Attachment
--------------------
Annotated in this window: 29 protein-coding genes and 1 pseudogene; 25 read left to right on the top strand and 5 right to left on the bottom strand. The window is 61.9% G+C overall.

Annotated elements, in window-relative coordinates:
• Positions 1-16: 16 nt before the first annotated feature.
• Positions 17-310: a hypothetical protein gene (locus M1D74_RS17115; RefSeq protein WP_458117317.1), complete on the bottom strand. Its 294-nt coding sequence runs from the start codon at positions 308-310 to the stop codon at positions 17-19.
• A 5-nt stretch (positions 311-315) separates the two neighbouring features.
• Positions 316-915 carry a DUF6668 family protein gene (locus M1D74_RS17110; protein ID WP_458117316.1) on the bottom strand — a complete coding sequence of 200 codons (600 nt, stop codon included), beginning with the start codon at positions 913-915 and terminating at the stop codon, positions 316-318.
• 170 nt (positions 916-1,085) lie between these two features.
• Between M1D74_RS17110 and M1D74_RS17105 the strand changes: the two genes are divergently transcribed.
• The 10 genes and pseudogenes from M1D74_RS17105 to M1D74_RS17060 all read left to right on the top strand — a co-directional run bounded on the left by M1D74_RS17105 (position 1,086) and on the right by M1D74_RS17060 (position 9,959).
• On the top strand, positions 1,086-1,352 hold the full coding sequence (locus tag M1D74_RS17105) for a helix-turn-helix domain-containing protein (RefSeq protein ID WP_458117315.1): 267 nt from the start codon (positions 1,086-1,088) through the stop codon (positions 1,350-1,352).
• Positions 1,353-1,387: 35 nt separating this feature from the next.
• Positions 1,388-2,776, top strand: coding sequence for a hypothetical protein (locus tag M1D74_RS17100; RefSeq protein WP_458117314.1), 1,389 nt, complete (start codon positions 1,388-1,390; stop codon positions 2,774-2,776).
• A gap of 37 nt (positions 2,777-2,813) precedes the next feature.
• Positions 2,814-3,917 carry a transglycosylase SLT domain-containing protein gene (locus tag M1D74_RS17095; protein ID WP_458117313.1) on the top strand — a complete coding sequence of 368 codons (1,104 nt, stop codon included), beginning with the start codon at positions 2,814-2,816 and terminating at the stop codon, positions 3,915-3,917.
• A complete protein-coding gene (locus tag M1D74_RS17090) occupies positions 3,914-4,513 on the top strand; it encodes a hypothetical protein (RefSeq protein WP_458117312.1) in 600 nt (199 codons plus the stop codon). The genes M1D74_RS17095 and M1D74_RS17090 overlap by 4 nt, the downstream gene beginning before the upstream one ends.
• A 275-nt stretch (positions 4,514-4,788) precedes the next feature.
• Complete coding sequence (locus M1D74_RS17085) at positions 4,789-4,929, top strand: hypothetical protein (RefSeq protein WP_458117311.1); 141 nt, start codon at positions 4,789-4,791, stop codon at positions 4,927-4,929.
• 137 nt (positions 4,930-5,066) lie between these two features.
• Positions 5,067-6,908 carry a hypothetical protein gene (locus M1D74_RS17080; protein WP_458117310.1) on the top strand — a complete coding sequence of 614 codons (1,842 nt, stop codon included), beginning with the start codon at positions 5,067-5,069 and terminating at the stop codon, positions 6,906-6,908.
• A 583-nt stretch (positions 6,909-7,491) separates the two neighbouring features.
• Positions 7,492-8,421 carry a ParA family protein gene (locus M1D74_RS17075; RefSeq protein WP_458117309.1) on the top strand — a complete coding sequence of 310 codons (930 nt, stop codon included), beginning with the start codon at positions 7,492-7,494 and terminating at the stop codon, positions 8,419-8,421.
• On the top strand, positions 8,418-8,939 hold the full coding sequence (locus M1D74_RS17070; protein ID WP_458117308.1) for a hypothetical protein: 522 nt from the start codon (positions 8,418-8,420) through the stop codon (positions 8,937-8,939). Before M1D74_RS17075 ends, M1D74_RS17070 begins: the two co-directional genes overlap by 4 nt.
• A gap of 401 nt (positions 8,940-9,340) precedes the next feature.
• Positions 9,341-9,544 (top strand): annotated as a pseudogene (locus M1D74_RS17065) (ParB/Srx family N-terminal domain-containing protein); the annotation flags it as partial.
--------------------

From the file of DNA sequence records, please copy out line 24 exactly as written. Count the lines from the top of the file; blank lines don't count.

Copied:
• Positions 9,341-9,544 (top strand): annotated as a pseudogene (locus M1D74_RS17065) (ParB/Srx family N-terminal domain-containing protein); the annotation flags it as partial.